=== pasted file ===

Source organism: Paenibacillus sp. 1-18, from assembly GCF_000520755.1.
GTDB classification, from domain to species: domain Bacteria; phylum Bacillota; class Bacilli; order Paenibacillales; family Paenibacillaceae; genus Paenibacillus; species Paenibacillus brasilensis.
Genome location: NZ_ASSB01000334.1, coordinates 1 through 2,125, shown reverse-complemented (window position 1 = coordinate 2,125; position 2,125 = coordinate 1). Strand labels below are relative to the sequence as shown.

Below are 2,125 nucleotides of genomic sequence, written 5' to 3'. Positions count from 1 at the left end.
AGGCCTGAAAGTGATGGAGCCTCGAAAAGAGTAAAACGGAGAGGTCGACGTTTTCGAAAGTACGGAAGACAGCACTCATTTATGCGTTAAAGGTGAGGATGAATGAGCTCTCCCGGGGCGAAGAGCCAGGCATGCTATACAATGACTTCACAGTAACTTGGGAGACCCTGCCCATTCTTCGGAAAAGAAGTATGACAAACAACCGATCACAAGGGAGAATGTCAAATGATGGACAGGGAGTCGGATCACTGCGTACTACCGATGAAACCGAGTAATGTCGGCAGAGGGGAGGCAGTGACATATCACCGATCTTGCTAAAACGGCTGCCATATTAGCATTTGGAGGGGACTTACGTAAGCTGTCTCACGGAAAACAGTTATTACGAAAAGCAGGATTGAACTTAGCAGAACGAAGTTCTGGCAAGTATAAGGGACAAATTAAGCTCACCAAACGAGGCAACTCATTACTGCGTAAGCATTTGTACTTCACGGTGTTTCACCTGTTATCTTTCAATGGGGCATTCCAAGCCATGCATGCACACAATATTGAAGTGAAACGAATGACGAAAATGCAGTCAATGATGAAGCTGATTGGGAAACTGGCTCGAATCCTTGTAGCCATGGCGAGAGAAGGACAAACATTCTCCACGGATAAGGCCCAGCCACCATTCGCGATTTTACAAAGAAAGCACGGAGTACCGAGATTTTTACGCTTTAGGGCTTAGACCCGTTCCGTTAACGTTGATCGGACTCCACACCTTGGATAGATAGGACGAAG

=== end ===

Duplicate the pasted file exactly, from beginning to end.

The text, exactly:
Source organism: Paenibacillus sp. 1-18, from assembly GCF_000520755.1.
GTDB classification, from domain to species: domain Bacteria; phylum Bacillota; class Bacilli; order Paenibacillales; family Paenibacillaceae; genus Paenibacillus; species Paenibacillus brasilensis.
Genome location: NZ_ASSB01000334.1, coordinates 1 through 2,125, shown reverse-complemented (window position 1 = coordinate 2,125; position 2,125 = coordinate 1). Strand labels below are relative to the sequence as shown.

Below are 2,125 nucleotides of genomic sequence, written 5' to 3'. Positions count from 1 at the left end.
AGGCCTGAAAGTGATGGAGCCTCGAAAAGAGTAAAACGGAGAGGTCGACGTTTTCGAAAGTACGGAAGACAGCACTCATTTATGCGTTAAAGGTGAGGATGAATGAGCTCTCCCGGGGCGAAGAGCCAGGCATGCTATACAATGACTTCACAGTAACTTGGGAGACCCTGCCCATTCTTCGGAAAAGAAGTATGACAAACAACCGATCACAAGGGAGAATGTCAAATGATGGACAGGGAGTCGGATCACTGCGTACTACCGATGAAACCGAGTAATGTCGGCAGAGGGGAGGCAGTGACATATCACCGATCTTGCTAAAACGGCTGCCATATTAGCATTTGGAGGGGACTTACGTAAGCTGTCTCACGGAAAACAGTTATTACGAAAAGCAGGATTGAACTTAGCAGAACGAAGTTCTGGCAAGTATAAGGGACAAATTAAGCTCACCAAACGAGGCAACTCATTACTGCGTAAGCATTTGTACTTCACGGTGTTTCACCTGTTATCTTTCAATGGGGCATTCCAAGCCATGCATGCACACAATATTGAAGTGAAACGAATGACGAAAATGCAGTCAATGATGAAGCTGATTGGGAAACTGGCTCGAATCCTTGTAGCCATGGCGAGAGAAGGACAAACATTCTCCACGGATAAGGCCCAGCCACCATTCGCGATTTTACAAAGAAAGCACGGAGTACCGAGATTTTTACGCTTTAGGGCTTAGACCCGTTCCGTTAACGTTGATCGGACTCCACACCTTGGATAGATAGGACGAAG